New Delhi: The government may introduce two key financial sector bills, including the proposed law for facilitating privatisation of public sector banks as announced by the finance minister in the Budget.
The government is also likely to table amendments to the Pension Fund Regulatory and Development Authority (PFRDA) Act, 2013, to enable separation of the National Pension System Trust (NPS) from the PFRDA for ensuring universal pension coverage.
The government is likely to table amendments in the Banking Regulation Act, 1949, during the forthcoming Winter Session of Parliament, sources said.
Apart from this, amendments would be needed in the Banking Companies (Acquisition and Transfer of Undertakings) Act, 1970, and the Banking Companies (Acquisition and Transfer of Undertakings) Act, 1980, for privatisation of banks, sources said.
These Acts led to the nationalisation of banks in two phases and provisions of these laws have to be changed for the privatisation of banks, they said.
A month-long winter session of Parliament is expected to start by the end of the next month. The second batch of Supplementary Demands for Grants, allowing the government to undertake additional expenditure other than the Finance Bill, would also be introduced for approval.
Finance Minister Nirmala Sitharaman while presenting the Budget for 2021-22 had announced the privatisation of public sector banks (PSBs) as part of a disinvestment drive to garner ₹1.75 lakh crore.
“Other than IDBI Bank, we propose to take up the privatization of two Public Sector Banks and one General Insurance company in the year 2021-22,” she had said.
For ensuring privatisation of a general insurance company, the government has already received approval from Parliament for the General Insurance Business (Nationalisation) Amendment Bill, 2021, in the monsoon session that ended in August 2021.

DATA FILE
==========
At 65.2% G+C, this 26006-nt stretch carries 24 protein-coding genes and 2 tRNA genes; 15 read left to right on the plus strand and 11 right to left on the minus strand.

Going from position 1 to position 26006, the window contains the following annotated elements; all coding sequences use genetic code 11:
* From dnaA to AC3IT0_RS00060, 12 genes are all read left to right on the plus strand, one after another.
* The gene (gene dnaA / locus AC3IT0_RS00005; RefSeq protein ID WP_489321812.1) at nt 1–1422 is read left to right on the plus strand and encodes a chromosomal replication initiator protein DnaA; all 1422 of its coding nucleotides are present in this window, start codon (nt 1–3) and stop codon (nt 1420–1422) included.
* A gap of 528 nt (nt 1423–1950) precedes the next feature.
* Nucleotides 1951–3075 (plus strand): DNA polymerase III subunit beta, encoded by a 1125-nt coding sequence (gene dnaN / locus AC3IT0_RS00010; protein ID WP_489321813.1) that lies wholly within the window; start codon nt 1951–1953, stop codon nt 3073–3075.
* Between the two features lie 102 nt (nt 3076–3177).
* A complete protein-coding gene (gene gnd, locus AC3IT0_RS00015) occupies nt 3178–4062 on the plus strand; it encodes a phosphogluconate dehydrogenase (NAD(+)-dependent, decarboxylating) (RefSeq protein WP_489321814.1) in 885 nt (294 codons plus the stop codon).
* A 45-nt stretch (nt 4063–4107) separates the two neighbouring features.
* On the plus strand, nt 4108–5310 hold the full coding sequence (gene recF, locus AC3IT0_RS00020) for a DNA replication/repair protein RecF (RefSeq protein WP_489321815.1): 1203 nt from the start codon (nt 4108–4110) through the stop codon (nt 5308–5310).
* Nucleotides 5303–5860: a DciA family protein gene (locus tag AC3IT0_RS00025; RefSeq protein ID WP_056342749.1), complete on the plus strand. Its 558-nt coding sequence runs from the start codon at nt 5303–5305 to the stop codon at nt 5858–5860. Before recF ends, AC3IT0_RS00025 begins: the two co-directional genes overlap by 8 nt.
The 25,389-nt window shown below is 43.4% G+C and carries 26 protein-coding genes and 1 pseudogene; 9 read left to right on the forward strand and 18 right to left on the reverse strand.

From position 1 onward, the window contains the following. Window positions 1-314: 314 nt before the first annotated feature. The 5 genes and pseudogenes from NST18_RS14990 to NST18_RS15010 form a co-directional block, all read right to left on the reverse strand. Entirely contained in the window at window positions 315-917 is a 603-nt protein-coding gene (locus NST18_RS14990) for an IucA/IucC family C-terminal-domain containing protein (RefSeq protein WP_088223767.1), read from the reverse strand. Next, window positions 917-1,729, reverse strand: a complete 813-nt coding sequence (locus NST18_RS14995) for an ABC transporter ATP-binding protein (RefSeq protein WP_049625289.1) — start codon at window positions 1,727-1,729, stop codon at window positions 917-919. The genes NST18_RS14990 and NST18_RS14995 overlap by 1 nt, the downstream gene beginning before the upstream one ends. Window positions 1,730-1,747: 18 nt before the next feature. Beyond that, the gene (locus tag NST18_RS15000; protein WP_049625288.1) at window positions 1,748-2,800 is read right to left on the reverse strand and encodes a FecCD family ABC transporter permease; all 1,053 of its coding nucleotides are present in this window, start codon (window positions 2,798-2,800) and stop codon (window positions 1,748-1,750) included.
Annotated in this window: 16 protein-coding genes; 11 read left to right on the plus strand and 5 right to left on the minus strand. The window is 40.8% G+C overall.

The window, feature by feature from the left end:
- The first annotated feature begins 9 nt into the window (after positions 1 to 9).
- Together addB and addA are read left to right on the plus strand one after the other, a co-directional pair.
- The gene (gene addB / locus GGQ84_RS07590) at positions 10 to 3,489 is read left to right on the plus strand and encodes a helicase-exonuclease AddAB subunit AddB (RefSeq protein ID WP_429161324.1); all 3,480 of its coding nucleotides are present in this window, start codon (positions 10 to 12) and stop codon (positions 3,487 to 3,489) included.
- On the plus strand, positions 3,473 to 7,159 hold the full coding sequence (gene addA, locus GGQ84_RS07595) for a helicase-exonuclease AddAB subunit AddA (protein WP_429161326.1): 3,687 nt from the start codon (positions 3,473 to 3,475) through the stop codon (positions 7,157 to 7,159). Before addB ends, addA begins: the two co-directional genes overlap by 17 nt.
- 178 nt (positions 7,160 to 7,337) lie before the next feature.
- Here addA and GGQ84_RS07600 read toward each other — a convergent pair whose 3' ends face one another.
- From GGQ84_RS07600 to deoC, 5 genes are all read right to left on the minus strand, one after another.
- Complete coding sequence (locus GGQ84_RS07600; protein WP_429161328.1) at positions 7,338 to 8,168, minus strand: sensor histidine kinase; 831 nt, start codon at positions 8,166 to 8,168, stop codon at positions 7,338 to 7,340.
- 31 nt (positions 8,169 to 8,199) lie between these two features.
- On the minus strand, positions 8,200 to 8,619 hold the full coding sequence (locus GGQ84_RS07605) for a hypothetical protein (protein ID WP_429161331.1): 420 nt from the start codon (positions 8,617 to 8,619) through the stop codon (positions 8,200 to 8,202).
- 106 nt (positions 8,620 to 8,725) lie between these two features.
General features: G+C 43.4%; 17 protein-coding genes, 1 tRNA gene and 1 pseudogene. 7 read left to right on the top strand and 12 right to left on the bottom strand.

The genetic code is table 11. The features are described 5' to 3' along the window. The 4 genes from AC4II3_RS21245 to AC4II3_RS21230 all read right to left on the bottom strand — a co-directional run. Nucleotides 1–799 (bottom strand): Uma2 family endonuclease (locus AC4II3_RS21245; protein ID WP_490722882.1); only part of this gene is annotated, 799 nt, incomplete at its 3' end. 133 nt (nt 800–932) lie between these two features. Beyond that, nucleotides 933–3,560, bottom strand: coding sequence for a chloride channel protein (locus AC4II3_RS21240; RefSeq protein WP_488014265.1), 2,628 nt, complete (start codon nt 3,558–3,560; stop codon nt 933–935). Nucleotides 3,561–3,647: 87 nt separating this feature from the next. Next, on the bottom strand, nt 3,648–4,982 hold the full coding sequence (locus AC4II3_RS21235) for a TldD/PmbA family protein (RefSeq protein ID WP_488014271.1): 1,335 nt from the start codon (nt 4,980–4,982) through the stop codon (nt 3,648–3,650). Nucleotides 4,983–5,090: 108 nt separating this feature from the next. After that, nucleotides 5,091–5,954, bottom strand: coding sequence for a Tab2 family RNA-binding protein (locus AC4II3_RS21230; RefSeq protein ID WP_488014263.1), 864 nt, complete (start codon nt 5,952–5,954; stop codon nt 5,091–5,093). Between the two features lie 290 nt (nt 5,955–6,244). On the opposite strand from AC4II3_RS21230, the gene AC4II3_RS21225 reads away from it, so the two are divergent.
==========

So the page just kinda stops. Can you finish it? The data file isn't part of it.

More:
With the amendment in the PFRDA Act, sources said, powers, functions and duties of NPS Trust, which are currently laid down under PFRDA (National Pension System Trust) Regulations 2015, may come under a charitable Trust or the Companies Act.
The intent behind this is to keep NPS Trust separate from the pension regulator and managed by a competent board of 15 members. Out of this, the majority of members are likely to be from the government as they, including states, are the biggest contributor to the corpus.
The Trust was established by PFRDA for taking care of the assets and funds under NPS. The proposal to separate the two job roles has been under consideration for the last couple of years.
The PFRDA was established for promoting and ensuring the orderly growth of the pension sector with sufficient powers over pension funds, the central record keeping agency and other intermediaries. It also safeguards the interest of members.
This story has been published from a wire agency feed without modifications to the text. Only the headline has been changed.
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